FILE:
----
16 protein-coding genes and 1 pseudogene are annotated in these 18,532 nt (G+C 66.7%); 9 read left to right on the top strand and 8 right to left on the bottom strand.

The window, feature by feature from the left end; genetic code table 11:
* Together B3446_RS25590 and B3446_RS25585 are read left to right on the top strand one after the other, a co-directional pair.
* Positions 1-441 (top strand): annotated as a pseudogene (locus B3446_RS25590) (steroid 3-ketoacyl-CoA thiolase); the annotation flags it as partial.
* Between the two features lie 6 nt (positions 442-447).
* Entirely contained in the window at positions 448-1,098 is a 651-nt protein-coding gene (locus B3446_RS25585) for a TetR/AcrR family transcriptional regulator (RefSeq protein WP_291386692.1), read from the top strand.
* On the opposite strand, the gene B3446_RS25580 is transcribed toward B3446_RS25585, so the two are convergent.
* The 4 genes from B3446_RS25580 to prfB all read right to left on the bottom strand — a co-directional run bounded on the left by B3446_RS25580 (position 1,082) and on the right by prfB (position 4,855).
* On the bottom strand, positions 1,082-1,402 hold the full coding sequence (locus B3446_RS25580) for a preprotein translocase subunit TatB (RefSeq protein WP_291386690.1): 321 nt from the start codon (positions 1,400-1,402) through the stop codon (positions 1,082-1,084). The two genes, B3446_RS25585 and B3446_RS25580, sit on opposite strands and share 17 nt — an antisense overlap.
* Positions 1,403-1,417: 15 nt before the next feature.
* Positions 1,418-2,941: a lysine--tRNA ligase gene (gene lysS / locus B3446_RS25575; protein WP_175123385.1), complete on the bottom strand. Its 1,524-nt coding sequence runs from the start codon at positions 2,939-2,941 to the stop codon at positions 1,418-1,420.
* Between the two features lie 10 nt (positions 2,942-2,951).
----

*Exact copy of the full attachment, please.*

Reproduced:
16 protein-coding genes and 1 pseudogene are annotated in these 18,532 nt (G+C 66.7%); 9 read left to right on the top strand and 8 right to left on the bottom strand.

The window, feature by feature from the left end; genetic code table 11:
* Together B3446_RS25590 and B3446_RS25585 are read left to right on the top strand one after the other, a co-directional pair.
* Positions 1-441 (top strand): annotated as a pseudogene (locus B3446_RS25590) (steroid 3-ketoacyl-CoA thiolase); the annotation flags it as partial.
* Between the two features lie 6 nt (positions 442-447).
* Entirely contained in the window at positions 448-1,098 is a 651-nt protein-coding gene (locus B3446_RS25585) for a TetR/AcrR family transcriptional regulator (RefSeq protein WP_291386692.1), read from the top strand.
* On the opposite strand, the gene B3446_RS25580 is transcribed toward B3446_RS25585, so the two are convergent.
* The 4 genes from B3446_RS25580 to prfB all read right to left on the bottom strand — a co-directional run bounded on the left by B3446_RS25580 (position 1,082) and on the right by prfB (position 4,855).
* On the bottom strand, positions 1,082-1,402 hold the full coding sequence (locus B3446_RS25580) for a preprotein translocase subunit TatB (RefSeq protein WP_291386690.1): 321 nt from the start codon (positions 1,400-1,402) through the stop codon (positions 1,082-1,084). The two genes, B3446_RS25585 and B3446_RS25580, sit on opposite strands and share 17 nt — an antisense overlap.
* Positions 1,403-1,417: 15 nt before the next feature.
* Positions 1,418-2,941: a lysine--tRNA ligase gene (gene lysS / locus B3446_RS25575; protein WP_175123385.1), complete on the bottom strand. Its 1,524-nt coding sequence runs from the start codon at positions 2,939-2,941 to the stop codon at positions 1,418-1,420.
* Between the two features lie 10 nt (positions 2,942-2,951).